A Pacific Ocean coral species listed as threatened under the Endangered Species Act.
The month of June honors both National Ocean Month and World Ocean Day (June 8). What better time, then, to check out photos of undersea life and be reminded that things "down there" are just as important as things up here on land. Here, a manatee goes about its day. The manatee, also known as a "seacow," is an air-breathing herbivore listed as a federally endangered species. Manatees are slow moving and can't swim quickly away from boats. This often results in collisions that can kill or injure them.Whales Counted With Space Satellites
Life's a beach. Mom and her baby elephant seal roll around in the sand in Ano Nuevo Island, Calif.Elephant Seal Calls Tell Rivals Who's Boss
Robert Schwemmer, NOAA National Marine Sanctuaries
A humpback whale breaches in the Gulf of the Farallones National Marine Sanctuary, off the coast of California.Distinct Humpback Whale Populations Found in North Pacific
A blue rockfish fans for the camera in Monterey Bay National Marine Sanctuary, in California.200-Year-Old Fish Caught Off Alaska
A Southern sea otter, aka,
Enhydra lutris nereis
, wonders what all the fuss is about, at South Harbor, Moss Landing, Calif. The World Ocean Day Photo Contest entrant was Submitted by Dr. Steve Lonhart.PHOTOS: Otter vs. Gator: Otter Wins
A white-lobed sponge brightens up the scenery. It's one of several images of rarely seen deep-sea animals that were captured on camera in Olympic Coast National Marine Sanctuary during a NOAA expedition. Researchers used a NOAA remotely operated vehicle in waters 328 to 656 feet deep off the Olympic Peninsula in Washington State. The research was funded by NOAA's Coral Reef Conservation Program.Strange, Carnivorous Sponge Found In Deep Sea
This image brimming with colorful marine life is from the Pearl and Hermes Atoll. It's a huge oval coral reef within several internal reefs and is the second largest among the six atolls in the Northwestern Hawaiian Islands.PHOTOS: Sharks, Marine Mammals Hang in Paradise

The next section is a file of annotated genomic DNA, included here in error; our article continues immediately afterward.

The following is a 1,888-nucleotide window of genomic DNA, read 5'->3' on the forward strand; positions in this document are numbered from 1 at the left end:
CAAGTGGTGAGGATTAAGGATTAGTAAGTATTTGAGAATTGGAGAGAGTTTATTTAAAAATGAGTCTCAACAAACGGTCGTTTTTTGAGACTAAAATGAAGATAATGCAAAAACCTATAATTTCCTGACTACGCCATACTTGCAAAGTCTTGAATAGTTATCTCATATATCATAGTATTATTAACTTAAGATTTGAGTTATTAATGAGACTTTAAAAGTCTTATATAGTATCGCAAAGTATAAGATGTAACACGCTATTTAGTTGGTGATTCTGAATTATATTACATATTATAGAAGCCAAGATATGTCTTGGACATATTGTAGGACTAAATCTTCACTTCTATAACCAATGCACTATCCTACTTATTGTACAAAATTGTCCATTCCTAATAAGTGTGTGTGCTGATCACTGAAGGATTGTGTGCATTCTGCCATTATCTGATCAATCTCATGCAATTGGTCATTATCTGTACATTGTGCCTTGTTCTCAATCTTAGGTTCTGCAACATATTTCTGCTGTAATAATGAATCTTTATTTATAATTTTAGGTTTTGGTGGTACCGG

Having no backbone isn't always a bad thing! Just ask any octopus. These boneless invertebrates know how to squeeze into (and out of) many a tight spot. They have three hearts, nine brains and blue blood. (Two hearts send blood to the gills, while the third pumper sends it to the rest of the body.)VIDEO: Octopi Have a Brain in Every Tentacle
Rapture Reef sits within the Northwestern Hawaiian Islands Marine National Monument. The monument encompasses more than 140,000 square miles of ocean and coral reef habitat.PHOTOS: Life in Australia's Great Barrier Reef
This seal is eager to wriggle its way back to freedom, as divers release it from fishing nets. Marine debris -- such as these nets -- makes a serious impact on its surroundings. From being an eyesore on a beach to injuring marine life or stopping a 400-ton vessel at sea, it causes problems that are difficult to ignore.Seal Pup Found in Forest
A tenfold increase in the number of protected coral species was announced this week, with 20 new corals added to the list of threatened species.
In total, 22 coral species are now classified as threatened under the Endangered Species Act. Two coral species were previously listed in 2006.
Reef-building coral face severe threats from climate change, the National Oceanic and Atmospheric Administration (NOAA) said in a statement Wednesday (Aug. 27) announcing the new listings. Oceans are becoming warmer and more acidic, and coral diseases are causing mass die-offs. Other threats include pollution and overfishing in coral reef ecosystems.
The new regulations do not prevent harvesting or damage from tourism and fishing. (No-take zones were put in place for elkhorn and staghorn corals, the two Caribbean coral species listed in 2006.)
The newly added coral species are all found off the Atlantic and Gulf coasts or in U.S. territorial waters. None are from Hawaii.
Fifteen are Pacific corals, from American Samoa, Guam, the Northern Mariana Islands and the Pacific Remote Islands National Monument. The other five are Caribbean corals found offshore of Florida, the Virgin Islands and Puerto Rico.
The protected Caribbean corals include commonly recognized species such as pillar corals, boulder star corals and rough cactus corals. The Pacific corals include stony corals, staghorn corals and pore corals.
The listings were sparked by a 2009 petition calling for more protection for coral species by the Center for Biological Diversity, an environmental group. In 2012, NOAA initially proposed to list 66 species: seven Pacific coral species as endangered and 52 as threatened, and in the Caribbean, five endangered and two threatened. The 20 species that made the final cut this week were listed after two years of assessment and public comment.